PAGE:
the north face of Kailash comes into view just as we reach the
13th century monastery at Dira-puk. There are two routes to
the camp from the convergence of the valleys, and we have the
choice of crossing a small moss bridge and following a small
path to the gompa, which has awesome views of the north face
of Kailash, or continuing on along the main trail. We camp opposite
the river from the gompa, immediately below the massive north
face of Kailash. A sunset walk up to the ridge overlooking the
north face is a must!
||Trek to Mani Camp (over
the Drolma La - 5630m)
We now leave the Lha Chu Valley just as the sunrise turns the
snow peaks gold and pink, and enter the Drolma Chu Valley, heading
up towards the 5,630 meter Drolma La. Although the altitude
makes the trekking difficult, the masses of pilgrims performing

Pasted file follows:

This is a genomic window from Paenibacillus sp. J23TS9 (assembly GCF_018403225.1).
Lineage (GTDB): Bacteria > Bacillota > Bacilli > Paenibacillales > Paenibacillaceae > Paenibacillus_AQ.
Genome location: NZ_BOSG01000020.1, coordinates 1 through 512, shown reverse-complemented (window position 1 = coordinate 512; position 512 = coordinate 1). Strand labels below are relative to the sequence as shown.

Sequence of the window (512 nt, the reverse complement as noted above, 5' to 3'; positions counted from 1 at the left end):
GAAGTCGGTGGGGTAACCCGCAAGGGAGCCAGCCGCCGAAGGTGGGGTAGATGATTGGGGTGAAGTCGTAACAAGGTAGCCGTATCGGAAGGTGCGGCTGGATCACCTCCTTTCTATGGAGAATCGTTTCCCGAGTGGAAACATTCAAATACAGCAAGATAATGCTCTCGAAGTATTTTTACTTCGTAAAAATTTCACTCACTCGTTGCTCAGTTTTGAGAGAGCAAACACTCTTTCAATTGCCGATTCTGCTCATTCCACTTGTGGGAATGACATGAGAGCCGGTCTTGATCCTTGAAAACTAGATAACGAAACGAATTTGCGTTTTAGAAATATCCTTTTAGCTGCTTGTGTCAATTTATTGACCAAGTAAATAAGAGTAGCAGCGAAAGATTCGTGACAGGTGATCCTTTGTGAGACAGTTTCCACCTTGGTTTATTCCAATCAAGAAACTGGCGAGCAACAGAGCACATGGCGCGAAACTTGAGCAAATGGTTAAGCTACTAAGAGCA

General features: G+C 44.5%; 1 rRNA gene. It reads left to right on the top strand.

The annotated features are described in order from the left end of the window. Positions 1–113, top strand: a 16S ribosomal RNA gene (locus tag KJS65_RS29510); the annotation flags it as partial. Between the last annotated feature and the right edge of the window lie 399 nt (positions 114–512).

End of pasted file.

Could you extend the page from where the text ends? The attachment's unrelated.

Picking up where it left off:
their acts of devotion along the way are continuously intriguing.
Those extremely devout pilgrims prostrate themselves the entire
way around Kailash, kneeling down and extending their bodies
and hands in front of them in prayer (and marking the beginning
of the next prostration). The trail is lined with sacred sites:
butter, coin & flag-covered rocks, rocks with footprints
of saints, rocks to climb over, under or through, hillsides
of discarded clothes as offerings and other significant sites.
It's a tough climb to the prayer-flag festooned summit, but
it’s all worth if from the top as juniper incense burns
and thousands of colorful prayer flags send prayers out into
the surrounding valleys. We take the lead from the many pilgrims
up top and stop for lunch before the descent to the east valley.
Below us lies the Lake of Compassion, Thukpe Dzingbu, one of
the highest lakes in the world. We will camp in the valley below
the pass at the eastern face of Mount Kailash at a camp called
||Trek to Darchen, drive
to Tarboche 4750m
Another couple of hours of bright early morning trekking along